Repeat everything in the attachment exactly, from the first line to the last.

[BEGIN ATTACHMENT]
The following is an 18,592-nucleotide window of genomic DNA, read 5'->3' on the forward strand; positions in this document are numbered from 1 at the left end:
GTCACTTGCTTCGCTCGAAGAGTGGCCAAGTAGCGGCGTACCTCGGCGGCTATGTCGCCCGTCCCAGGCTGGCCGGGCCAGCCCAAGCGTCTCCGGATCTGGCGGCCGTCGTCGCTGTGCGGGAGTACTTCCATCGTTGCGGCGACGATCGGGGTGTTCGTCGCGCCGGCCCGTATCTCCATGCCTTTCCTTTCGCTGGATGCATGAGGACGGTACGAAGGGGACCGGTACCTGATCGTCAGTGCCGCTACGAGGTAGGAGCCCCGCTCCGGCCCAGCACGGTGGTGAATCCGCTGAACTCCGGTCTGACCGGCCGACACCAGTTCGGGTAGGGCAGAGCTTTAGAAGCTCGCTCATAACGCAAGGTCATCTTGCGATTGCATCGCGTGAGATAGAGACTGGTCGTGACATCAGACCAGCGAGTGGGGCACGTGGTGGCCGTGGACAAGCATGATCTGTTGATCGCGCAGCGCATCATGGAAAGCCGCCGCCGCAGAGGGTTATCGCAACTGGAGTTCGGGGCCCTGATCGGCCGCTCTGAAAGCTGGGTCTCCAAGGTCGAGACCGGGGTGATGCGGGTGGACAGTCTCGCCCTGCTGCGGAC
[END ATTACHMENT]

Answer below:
The following is an 18,592-nucleotide window of genomic DNA, read 5'->3' on the forward strand; positions in this document are numbered from 1 at the left end:
GTCACTTGCTTCGCTCGAAGAGTGGCCAAGTAGCGGCGTACCTCGGCGGCTATGTCGCCCGTCCCAGGCTGGCCGGGCCAGCCCAAGCGTCTCCGGATCTGGCGGCCGTCGTCGCTGTGCGGGAGTACTTCCATCGTTGCGGCGACGATCGGGGTGTTCGTCGCGCCGGCCCGTATCTCCATGCCTTTCCTTTCGCTGGATGCATGAGGACGGTACGAAGGGGACCGGTACCTGATCGTCAGTGCCGCTACGAGGTAGGAGCCCCGCTCCGGCCCAGCACGGTGGTGAATCCGCTGAACTCCGGTCTGACCGGCCGACACCAGTTCGGGTAGGGCAGAGCTTTAGAAGCTCGCTCATAACGCAAGGTCATCTTGCGATTGCATCGCGTGAGATAGAGACTGGTCGTGACATCAGACCAGCGAGTGGGGCACGTGGTGGCCGTGGACAAGCATGATCTGTTGATCGCGCAGCGCATCATGGAAAGCCGCCGCCGCAGAGGGTTATCGCAACTGGAGTTCGGGGCCCTGATCGGCCGCTCTGAAAGCTGGGTCTCCAAGGTCGAGACCGGGGTGATGCGGGTGGACAGTCTCGCCCTGCTGCGGAC